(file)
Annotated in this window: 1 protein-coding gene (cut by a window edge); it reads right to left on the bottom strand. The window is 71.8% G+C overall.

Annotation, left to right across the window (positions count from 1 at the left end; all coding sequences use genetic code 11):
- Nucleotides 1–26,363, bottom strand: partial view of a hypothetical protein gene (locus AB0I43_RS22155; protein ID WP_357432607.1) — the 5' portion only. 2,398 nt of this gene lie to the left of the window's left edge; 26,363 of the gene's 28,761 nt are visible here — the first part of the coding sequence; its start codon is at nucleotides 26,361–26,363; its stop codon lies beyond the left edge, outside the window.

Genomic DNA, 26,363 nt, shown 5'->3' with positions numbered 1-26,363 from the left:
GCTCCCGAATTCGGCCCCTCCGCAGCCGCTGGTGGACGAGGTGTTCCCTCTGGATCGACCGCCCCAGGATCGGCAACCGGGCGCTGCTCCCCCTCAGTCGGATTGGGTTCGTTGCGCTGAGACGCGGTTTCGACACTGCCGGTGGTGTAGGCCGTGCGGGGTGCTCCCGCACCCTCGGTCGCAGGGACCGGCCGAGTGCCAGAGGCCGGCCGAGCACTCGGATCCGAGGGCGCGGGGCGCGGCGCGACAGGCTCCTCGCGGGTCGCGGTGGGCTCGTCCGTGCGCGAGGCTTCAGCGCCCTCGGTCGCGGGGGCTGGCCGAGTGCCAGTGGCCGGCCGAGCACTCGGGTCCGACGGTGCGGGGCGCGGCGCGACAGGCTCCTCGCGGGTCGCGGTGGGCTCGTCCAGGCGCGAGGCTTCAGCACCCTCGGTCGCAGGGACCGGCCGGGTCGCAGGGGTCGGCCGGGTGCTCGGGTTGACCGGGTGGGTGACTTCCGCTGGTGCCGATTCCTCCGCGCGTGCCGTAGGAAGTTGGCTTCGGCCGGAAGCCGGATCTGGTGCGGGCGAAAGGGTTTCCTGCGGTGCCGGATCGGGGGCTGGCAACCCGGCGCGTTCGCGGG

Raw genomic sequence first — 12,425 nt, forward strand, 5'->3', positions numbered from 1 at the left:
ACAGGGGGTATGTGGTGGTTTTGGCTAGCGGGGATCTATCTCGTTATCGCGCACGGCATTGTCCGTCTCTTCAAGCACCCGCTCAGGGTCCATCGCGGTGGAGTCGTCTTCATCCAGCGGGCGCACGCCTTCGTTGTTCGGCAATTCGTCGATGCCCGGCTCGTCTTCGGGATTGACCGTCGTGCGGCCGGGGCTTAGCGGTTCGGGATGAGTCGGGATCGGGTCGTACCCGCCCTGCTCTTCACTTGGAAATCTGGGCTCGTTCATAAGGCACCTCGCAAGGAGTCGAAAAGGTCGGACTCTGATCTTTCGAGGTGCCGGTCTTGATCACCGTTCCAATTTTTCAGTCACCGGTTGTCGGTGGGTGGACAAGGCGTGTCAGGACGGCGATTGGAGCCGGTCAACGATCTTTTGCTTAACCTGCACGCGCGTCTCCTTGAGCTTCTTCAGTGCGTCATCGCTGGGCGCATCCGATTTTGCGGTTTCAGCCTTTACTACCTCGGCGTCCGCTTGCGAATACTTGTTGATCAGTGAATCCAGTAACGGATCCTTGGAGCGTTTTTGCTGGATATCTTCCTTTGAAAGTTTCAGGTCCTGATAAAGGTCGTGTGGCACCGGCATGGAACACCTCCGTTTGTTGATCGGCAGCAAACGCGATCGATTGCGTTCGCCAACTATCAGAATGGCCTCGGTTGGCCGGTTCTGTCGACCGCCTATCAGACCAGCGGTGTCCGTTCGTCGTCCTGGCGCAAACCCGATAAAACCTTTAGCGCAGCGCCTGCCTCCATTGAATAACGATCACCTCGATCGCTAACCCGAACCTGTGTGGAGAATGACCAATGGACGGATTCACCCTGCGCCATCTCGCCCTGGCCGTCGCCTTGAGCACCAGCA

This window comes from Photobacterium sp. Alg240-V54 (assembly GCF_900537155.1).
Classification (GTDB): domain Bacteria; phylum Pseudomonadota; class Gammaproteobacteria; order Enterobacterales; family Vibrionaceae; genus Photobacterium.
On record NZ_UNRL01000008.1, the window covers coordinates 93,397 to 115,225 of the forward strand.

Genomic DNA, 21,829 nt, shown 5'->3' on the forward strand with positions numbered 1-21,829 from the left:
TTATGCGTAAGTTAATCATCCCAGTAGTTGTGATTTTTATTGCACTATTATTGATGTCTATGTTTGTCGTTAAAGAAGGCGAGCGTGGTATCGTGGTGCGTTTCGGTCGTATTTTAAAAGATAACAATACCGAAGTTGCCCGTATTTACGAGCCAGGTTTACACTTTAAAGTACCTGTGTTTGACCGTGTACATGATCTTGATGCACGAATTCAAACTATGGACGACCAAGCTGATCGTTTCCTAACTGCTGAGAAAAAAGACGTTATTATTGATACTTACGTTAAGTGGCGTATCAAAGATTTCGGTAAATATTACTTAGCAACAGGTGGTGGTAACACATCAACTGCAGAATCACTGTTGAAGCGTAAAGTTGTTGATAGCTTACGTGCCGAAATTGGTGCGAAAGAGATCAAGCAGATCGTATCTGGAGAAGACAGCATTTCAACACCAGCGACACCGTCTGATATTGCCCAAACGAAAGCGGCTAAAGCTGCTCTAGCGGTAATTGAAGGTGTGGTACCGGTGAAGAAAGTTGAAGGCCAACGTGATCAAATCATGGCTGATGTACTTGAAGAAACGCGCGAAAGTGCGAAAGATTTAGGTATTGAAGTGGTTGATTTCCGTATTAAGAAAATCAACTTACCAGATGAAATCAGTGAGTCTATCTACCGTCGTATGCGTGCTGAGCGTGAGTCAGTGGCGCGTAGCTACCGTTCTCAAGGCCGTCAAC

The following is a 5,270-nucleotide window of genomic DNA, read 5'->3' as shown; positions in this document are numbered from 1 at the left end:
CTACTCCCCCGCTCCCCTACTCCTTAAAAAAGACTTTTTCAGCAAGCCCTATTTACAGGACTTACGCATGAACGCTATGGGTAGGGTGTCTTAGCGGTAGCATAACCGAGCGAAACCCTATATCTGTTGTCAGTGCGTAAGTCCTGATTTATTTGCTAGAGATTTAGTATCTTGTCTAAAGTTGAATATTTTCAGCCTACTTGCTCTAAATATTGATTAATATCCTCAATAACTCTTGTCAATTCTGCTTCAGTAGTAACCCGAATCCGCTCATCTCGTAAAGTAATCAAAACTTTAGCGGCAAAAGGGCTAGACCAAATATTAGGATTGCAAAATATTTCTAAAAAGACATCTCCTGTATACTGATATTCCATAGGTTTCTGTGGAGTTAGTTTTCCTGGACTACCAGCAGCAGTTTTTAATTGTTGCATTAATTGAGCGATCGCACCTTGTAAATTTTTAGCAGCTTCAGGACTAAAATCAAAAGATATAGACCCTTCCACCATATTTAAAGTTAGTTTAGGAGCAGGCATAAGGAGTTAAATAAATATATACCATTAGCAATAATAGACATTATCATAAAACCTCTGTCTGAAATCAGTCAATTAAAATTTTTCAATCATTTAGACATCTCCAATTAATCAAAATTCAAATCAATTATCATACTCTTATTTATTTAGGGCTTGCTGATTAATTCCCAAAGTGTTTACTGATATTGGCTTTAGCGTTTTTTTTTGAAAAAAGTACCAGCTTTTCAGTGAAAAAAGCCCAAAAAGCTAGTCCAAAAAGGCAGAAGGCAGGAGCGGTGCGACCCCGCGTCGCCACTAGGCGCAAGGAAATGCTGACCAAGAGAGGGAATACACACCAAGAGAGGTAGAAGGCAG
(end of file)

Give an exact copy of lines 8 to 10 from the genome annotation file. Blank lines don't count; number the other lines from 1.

This window comes from Photobacterium sp. Alg240-V54 (assembly GCF_900537155.1).
Classification (GTDB): domain Bacteria; phylum Pseudomonadota; class Gammaproteobacteria; order Enterobacterales; family Vibrionaceae; genus Photobacterium.
On record NZ_UNRL01000008.1, the window covers coordinates 93,397 to 115,225 of the forward strand.